Emili Feigelson and Adam Becker in "The Laramie Project."
By KATE STONE LOMBARDI
Published: June 3, 2007
EARLIER this spring, just about the time when John Jay High School in Cross River was making headlines for banning the use of the word “vagina” in a reading of “The Vagina Monologues,” a group of students at Sleepy Hollow High School approached the administration about putting on “The Laramie Project.”
“The Laramie Project” is a play that explores the killing of Matthew Shepard, a gay student at the University of Wyoming, who was beaten, tied to a fence and left to die on the outskirts of Laramie. After Mr. Shepard’s death, members of the Tectonic Theater Project, a group based in New York, traveled to Laramie and interviewed more than 200 people. The edited interviews, as well as the trial testimony of the two men convicted of Mr. Shepard’s murder, were distilled into the script.
Students from Sleepy Hollow High School’s Gay-Straight Alliance considered the play’s message powerful and wanted to stage a production. But high schools are not independent theaters, and the students soon found themselves negotiating with the principal about the use of profanity in the play.
To the students, it was a question of censorship. “It was agony,” said Emili Feigelson, 17, co-president of the alliance. “The play is taken from interviews, and we were very worried about maintaining the play’s artistic integrity.”
To the administration, it was simply school policy. The play was reviewed using the same standards applied to any other school event.
“We have a code of conduct, and it specifies language guidelines,” said Howard W. Smith, superintendent of the Tarrytown schools. “It’s ironic that given the subject matter, the subject matter itself was never controversial. It was just the language. We are a school, and there are generally accepted standards.”
Conflicts between high school regulations and free speech are not uncommon, and some disputes have reached the Supreme Court, which has generally ruled in favor of the school’s right to regulate speech. In the 1980s, the court upheld the authority of school officials to ban vulgar or offensive student speech and to control the content of school newspapers.
In March, the justices heard another free-speech school case, this one involving a student in Alaska who unfurled a banner with the inscription “Bong Hits 4 Jesus” at an off-campus event attended by students. The principal demanded that the student take the banner down. The student refused and was suspended for 10 days. (The court has not yet ruled on the case.)
Things never reached that point in Sleepy Hollow. Instead, students worked with a teacher to come up with an edited version of “The Laramie Project.”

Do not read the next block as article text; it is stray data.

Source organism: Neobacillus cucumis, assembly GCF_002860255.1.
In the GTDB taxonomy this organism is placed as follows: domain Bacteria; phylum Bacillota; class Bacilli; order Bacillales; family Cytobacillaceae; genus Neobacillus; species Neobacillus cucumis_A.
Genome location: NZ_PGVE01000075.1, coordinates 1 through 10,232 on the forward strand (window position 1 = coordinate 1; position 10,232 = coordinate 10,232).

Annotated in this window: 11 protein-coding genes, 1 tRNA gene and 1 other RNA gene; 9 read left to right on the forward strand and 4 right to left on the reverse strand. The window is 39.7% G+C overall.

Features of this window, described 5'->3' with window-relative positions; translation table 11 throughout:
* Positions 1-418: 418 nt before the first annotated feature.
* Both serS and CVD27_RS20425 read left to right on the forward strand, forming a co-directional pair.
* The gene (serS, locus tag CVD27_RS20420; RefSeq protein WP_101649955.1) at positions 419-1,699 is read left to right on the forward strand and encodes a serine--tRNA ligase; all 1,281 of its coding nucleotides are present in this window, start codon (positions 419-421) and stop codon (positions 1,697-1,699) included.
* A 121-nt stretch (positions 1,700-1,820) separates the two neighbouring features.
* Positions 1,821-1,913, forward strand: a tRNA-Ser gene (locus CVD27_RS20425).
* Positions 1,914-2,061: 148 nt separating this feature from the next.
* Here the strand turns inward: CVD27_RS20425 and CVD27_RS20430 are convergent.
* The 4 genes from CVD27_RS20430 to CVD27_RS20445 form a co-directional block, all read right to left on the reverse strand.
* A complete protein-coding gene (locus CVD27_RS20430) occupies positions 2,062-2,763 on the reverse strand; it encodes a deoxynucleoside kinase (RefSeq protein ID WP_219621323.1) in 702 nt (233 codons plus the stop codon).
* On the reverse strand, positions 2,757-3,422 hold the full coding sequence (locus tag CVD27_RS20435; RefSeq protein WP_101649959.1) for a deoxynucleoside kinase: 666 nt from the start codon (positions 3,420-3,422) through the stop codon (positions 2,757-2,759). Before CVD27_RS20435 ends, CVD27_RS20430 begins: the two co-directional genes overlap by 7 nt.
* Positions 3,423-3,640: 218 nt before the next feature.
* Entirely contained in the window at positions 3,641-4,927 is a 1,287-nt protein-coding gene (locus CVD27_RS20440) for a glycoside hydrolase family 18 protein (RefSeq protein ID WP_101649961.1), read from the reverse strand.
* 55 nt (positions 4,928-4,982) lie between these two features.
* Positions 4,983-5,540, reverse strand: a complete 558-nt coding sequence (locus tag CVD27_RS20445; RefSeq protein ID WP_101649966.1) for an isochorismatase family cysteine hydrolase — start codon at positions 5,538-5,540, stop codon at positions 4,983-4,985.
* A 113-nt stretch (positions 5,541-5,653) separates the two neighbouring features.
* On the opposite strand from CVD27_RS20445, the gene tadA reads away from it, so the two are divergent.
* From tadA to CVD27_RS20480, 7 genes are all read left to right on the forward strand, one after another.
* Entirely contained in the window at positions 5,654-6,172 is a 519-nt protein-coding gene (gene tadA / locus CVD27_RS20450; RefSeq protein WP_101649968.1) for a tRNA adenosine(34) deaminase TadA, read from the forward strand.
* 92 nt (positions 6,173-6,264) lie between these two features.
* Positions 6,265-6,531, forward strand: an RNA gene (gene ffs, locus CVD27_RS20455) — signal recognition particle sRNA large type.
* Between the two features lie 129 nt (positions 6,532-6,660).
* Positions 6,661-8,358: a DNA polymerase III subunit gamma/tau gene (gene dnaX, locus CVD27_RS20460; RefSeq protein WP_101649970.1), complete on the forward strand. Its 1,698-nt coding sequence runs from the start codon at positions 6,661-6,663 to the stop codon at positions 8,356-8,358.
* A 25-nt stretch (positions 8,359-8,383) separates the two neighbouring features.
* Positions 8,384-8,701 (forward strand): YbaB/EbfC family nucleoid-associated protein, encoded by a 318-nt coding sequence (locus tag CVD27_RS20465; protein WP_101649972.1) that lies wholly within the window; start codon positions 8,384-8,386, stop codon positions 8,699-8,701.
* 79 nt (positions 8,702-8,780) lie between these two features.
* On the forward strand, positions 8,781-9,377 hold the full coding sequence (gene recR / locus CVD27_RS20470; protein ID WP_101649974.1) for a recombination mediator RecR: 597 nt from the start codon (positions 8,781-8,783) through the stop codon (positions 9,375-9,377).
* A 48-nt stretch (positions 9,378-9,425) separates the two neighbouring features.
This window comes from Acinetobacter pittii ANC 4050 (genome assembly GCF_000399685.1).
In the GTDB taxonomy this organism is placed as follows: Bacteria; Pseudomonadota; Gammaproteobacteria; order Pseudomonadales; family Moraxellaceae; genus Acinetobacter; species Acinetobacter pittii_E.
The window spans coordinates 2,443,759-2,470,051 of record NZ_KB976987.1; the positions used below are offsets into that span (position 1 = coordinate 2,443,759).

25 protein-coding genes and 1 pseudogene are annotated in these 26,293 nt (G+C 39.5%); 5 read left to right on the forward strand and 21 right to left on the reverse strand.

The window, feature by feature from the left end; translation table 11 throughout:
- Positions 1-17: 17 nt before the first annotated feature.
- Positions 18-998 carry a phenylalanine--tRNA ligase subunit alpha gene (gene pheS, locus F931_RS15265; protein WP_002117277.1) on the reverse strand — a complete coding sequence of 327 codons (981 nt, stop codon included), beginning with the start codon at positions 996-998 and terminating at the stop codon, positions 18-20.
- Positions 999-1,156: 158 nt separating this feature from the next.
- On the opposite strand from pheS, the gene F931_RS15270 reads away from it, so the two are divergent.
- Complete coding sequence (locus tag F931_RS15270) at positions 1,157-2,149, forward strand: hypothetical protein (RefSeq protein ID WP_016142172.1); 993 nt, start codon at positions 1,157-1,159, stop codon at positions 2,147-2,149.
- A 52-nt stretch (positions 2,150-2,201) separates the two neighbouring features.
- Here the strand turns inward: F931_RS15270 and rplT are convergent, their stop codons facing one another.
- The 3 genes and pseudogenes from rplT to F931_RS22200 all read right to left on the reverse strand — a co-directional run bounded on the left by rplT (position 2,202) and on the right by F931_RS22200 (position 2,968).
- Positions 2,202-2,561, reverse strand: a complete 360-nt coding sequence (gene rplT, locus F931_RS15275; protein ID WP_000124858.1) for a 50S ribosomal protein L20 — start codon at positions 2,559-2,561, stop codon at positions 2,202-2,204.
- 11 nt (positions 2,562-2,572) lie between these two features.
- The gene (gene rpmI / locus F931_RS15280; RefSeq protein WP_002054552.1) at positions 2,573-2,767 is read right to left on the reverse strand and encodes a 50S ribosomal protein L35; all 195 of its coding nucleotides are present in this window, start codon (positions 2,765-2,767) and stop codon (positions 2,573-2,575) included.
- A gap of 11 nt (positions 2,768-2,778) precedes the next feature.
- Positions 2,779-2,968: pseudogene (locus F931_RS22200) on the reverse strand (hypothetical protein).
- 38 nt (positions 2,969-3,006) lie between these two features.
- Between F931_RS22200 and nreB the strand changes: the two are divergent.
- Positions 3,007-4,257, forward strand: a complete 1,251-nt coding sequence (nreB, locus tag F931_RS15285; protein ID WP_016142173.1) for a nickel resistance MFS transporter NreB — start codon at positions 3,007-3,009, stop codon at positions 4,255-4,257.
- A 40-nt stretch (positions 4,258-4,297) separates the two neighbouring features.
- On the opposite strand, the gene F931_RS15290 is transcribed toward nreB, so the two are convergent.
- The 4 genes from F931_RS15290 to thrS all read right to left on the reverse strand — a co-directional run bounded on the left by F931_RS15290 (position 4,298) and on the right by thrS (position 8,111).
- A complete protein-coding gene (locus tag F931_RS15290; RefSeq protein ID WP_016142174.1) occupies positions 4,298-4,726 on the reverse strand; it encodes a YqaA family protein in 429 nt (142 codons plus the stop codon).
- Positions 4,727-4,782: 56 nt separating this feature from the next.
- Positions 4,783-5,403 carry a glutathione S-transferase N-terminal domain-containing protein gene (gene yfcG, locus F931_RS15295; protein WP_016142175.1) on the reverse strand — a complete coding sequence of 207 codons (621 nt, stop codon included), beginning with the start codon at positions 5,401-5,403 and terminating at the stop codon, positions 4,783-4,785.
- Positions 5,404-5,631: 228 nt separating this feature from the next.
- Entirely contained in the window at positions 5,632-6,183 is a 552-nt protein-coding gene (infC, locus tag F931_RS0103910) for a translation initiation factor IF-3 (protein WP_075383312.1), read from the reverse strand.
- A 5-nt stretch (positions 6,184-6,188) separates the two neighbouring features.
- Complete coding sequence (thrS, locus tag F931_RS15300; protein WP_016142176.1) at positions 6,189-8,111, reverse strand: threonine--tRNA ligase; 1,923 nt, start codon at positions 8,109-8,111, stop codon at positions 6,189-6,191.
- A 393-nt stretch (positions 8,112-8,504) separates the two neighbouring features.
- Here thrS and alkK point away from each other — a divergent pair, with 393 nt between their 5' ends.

“We decided the message was more important than keeping in the words, so we edited it and the principal approved it,” Emili said.
While they were in the midst of trying to find a school site for the production — the high school auditorium is under construction — a staff member at the Jacob Burns Film Center in Pleasantville heard about the students’ efforts. The center was presenting its “Out at the Movies” lesbian, gay, bisexual and transgender film series, so it seemed fitting to offer the theater for a reading, said Kathryn Bonomi, a film programmer there. Ms. Bonomi also invited a cast member from the Tectonic Theater Project to work with the students.
The students presented their reading at the film center on May 23, in a production that was not formally affiliated with the school. Still, the audience was filled with Sleepy Hollow students and parents. Dr. Smith also came to see the show. Afterward, the eight performers, not all of whom are in the Gay-Straight Alliance, talked about their experience.
“It’s the only thing besides ‘Saving Private Ryan’ that made me cry,” said Anthony Hinds, a 17-year-old junior. “It opened up how much homophobia was in our schools. All of the sudden a filter was taken out of my mind. Now, when my friends say, ‘Oh, that’s so gay,’ I say, ‘Listen to what you’re saying. I know you’re not homophobic, so why would you say that?’ ”
Lucie Steiner, 17, a senior and the co-president of the alliance, said: “It forces you to learn about people and relate to people you don’t want to relate to. In the script, you see people as monsters saying things that your friends say every day.”
Sleepy Hollow High School students aren’t the first in Westchester to tackle “The Laramie Project.” Rye Country Day, Harrison, Croton-Harmon, Ossining, Pelham and John Jay high schools have all staged productions.
The students were tentatively scheduled to read the edited version of the play at the W. L. Morse School, a Sleepy Hollow elementary school, on Thursday. Many were still unhappy about the editing.
“It’s dangerous to be safe,” Lucie said. “The purpose of high school is to educate kids on things that matter, and this absolutely matters.”